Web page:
• Introduce and intensify the use of modern/innovative technologies for the updating of existing basic and special purpose maps and for production of new maps, especially in the inadequately mapped northern and northeastern parts of Kenya to facilitate development planning.
  • Enhance the use of satellite technologies for the production of registry maps required for the issuance of title deeds, especially within the land adjudication programme to address both the problems of accuracy and the speed of obtaining the maps.
  • The processing of cadastral records should be computerized to hasten the process of checking and authenticating survey records.
  • Introduce an integrated and centralized land information system to network all agencies/departments that deal with land information, e.g., Local Authorities, Department of Physical Planning, Department of Lands, Department of Survey, etc, so as to streamline and enhance the approvals process, access to land information, land management and development.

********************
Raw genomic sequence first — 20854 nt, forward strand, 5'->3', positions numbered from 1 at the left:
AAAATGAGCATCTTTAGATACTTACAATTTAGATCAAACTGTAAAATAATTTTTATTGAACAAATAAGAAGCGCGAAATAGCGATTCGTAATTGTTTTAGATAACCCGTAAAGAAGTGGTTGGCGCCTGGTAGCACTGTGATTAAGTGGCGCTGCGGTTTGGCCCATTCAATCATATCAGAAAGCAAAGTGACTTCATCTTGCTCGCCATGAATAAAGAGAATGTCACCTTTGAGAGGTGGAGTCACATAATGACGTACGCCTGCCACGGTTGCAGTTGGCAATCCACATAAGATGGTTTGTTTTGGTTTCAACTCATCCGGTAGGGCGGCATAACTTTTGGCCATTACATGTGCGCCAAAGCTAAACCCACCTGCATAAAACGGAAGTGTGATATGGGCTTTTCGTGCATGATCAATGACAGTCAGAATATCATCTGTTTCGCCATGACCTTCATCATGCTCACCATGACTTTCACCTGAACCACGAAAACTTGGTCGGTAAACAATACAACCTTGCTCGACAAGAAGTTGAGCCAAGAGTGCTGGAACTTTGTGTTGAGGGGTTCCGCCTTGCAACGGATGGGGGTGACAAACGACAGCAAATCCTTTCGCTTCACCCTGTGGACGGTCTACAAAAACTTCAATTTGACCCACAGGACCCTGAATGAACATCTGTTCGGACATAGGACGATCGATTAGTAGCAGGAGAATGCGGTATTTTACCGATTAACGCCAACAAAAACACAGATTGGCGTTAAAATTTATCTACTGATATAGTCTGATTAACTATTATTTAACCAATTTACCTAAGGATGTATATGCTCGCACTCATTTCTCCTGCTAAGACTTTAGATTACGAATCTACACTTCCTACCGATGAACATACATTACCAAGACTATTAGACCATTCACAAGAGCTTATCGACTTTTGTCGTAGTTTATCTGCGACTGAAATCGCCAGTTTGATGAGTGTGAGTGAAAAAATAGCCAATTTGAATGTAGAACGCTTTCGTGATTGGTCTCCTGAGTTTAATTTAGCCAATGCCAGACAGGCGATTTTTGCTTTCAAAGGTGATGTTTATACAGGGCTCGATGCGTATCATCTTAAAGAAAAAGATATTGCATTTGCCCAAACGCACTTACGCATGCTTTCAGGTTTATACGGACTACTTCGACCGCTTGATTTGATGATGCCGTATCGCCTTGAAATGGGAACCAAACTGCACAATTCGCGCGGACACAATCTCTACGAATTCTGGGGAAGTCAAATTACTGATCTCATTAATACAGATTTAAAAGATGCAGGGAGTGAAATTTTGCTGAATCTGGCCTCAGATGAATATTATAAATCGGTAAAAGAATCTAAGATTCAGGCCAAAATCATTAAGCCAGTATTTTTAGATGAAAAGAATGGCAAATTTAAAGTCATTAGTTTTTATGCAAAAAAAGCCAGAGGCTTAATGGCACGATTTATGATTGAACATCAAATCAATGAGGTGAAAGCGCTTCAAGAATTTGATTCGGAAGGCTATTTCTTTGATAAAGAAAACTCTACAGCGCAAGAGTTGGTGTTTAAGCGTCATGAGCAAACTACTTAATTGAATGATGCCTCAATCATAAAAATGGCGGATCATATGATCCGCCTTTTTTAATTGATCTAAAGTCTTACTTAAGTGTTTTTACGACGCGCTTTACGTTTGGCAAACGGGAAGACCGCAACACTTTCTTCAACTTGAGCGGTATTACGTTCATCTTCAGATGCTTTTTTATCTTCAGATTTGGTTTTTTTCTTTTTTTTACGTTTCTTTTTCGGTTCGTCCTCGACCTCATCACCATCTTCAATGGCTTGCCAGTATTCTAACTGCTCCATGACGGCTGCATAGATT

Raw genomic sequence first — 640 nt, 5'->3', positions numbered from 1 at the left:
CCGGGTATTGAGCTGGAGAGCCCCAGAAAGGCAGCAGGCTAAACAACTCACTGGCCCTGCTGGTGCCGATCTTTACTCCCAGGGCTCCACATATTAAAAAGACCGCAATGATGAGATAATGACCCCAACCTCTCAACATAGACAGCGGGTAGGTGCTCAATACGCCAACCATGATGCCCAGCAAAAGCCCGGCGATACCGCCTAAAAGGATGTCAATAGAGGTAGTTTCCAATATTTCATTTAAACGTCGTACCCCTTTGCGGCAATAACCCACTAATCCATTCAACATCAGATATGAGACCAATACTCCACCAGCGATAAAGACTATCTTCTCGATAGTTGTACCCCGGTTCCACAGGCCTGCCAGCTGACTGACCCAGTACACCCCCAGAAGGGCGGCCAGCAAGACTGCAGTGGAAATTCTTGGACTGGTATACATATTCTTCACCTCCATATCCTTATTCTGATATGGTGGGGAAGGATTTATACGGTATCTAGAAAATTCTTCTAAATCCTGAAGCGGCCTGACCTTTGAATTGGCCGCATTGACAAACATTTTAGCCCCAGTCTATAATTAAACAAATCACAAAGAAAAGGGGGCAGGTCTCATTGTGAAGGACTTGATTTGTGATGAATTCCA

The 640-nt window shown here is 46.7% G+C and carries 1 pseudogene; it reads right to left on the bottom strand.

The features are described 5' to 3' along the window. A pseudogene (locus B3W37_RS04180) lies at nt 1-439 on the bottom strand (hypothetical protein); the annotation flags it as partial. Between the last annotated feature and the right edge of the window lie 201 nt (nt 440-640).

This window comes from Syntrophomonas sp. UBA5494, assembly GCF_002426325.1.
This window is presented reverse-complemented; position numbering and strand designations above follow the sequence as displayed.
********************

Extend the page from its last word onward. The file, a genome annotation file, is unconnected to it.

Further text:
• Decentralize to the Districts the amendment of Registry Index Maps (RIMs) to hasten the process of updating the survey records for title registration to conform to the requirements of the Registered Land Act (RLA).
  • Introduce semi-fixed boundary surveys to improve on the accuracy of general boundary surveys. This will require a review of sections 18 - 26 of the RLA.
  • The Government should seek to establish a National Mapping Agency (NMA) charged specifically with national mapping, and to operate like a parastatal, while the land surveying activities, largely for titles and related development could remain in the present day Department of Survey - Cadastral Branch. Even then, these routine cadastral survey activities should increasingly be out-sourced from the private sector.


As has been noted earlier, land remains the core of the existence of the majority of Kenyans since over 80% of Kenyans live in rural areas and depend on the produce from the soil for food and other needs of life. There are many causes of landlessness in Kenya:

  • Historical landlessness due to colonization and the allocation of indigenous land to foreigners by different powers at different times in history. After independence, most of these lands were acquired by the well connected. The Settlement Schemes Programme has not managed to settle the majority of Kenyans who were made landless by the colonialists.